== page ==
WB: You studied with Leon Fleisher, who had high praise for you when I interviewed him a few years ago. How was he as a teacher?

JB: Great! Some artists are either eloquent musicians or eloquent speakers, he was both. He didn’t play much in the lessons, but I certainly got another level of understanding. He is the greatest musical person I have encountered.

WB: What is the most important you learnt from him?

JB: He has tremendous integrity and never faked a feeling. He taught me to never take the easy road and not shy away from difficulties. His sound is extraordinary; it is shining, pure, penetrating, I still have it in my ears. I admire the intuition with which he can shape a line or place a note. He has one of the most amazing musical intuitions, there is something deep inside him he knows.

WB: Did he transmit that to you?

JB: Yes, he transmitted the importance of listening to your own intuition, it’s very primal.

WB: I know you are good friends with the Dutch violonist Liza Ferstman. She said in an interview that the two of you participated in a performance of Brahms’s Second Piano Quartet during her last festival in Delft (the Netherlands). She also said that both of you had unhappy memories of previous performances of this piece, how did it go this time?

JB: It was a very happy experience, there was a lot of mutual sympathy.

WB: It is such a shame that she hasn’t the career she deserves, do you have any idea why she isn’t more famous?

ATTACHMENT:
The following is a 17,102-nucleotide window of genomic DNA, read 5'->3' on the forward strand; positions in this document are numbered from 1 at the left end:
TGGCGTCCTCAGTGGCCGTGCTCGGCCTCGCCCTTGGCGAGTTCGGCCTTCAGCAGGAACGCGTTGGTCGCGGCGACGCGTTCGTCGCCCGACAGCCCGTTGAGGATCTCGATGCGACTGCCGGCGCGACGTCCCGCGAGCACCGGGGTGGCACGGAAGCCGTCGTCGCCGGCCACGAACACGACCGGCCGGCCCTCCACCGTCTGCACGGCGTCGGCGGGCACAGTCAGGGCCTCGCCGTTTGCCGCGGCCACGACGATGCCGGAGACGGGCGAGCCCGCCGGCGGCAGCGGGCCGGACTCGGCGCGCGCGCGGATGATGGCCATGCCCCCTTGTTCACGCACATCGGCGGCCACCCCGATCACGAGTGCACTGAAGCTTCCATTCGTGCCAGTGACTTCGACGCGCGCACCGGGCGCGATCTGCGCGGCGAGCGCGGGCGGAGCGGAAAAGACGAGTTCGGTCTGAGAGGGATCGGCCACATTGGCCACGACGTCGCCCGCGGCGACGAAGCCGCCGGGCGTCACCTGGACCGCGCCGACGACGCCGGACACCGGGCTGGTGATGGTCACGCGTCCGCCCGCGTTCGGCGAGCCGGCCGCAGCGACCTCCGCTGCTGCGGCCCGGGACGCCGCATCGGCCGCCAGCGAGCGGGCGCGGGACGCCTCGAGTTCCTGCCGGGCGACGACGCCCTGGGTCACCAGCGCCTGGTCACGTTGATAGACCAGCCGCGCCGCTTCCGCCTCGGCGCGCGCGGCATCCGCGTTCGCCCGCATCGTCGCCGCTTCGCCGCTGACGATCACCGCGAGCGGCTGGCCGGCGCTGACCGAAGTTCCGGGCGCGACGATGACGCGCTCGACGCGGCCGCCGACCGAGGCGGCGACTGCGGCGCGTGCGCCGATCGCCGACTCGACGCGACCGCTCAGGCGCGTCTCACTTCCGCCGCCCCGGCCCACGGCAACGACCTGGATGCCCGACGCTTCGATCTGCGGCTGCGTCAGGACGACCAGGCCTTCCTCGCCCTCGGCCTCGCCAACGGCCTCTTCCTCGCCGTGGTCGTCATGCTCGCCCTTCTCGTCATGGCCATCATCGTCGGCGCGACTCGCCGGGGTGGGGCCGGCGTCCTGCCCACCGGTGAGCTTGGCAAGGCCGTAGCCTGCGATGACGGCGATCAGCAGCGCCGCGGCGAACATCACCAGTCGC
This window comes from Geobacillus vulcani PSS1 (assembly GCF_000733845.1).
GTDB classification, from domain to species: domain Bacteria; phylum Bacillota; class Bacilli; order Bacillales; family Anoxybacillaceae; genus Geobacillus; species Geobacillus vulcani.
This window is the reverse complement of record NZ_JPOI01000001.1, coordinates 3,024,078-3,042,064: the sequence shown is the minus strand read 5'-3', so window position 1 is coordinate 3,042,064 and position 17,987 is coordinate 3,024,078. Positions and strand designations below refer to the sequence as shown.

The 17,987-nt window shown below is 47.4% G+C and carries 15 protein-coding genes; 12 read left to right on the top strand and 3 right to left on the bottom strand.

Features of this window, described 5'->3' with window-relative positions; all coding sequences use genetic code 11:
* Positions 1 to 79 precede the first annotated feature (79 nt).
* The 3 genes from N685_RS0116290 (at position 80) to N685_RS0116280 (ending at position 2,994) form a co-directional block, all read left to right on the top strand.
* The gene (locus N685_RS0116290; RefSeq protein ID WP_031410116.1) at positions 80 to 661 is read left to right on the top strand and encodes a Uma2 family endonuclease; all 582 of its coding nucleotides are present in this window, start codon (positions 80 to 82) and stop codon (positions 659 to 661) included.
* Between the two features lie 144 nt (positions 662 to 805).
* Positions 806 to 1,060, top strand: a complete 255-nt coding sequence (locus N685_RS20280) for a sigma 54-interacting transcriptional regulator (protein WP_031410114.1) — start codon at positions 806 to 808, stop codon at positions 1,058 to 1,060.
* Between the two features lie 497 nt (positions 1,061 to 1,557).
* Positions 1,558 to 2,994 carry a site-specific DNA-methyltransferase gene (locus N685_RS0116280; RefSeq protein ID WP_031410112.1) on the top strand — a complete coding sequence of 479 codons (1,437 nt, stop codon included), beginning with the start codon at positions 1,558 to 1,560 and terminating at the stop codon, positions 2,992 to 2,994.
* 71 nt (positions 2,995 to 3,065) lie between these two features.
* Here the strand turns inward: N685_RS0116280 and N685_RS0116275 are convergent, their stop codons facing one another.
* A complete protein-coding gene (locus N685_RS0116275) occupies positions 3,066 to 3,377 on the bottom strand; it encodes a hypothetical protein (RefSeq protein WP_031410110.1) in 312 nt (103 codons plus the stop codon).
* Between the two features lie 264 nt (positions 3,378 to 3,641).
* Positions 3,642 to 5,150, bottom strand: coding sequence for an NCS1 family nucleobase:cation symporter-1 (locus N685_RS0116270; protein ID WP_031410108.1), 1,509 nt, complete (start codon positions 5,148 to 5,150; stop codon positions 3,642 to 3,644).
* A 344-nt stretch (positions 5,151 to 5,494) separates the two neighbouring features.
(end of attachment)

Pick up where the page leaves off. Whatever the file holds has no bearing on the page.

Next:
JB: It’s difficult to explain, I think she is living a very fulfilling life, but I agree with you that she is an artist and that she has something to say. There are not that many musicians who are so open. We want to protect ourselves on the one hand and allow ourselves to be open on the other hand, she does that.

WB: My last question is about what I read in the leaflet of the Meesterpianisten Series, that you know a lot about tennis and love to eat icecream. How do you feel when people write such rather trivial things about you?

JB: It is a bit of an adjustment, I felt for a long time that there was nothing about me that was worth knowing about and at my core I still feel that. I am still careful, but people have curiosity. It’s my life, but I don’t think it harms me when people know about me that I love tennis and icecream. It doesn’t make it difficult to come to my concerts.. I try not to be fanatic about protecting myself!

(When I tell Jonathan Biss at the end of the interview that I love watching tennis matches too and that we maybe should schedule another talk about tennis he answers:” I could go on for a very long time about tennis!”.)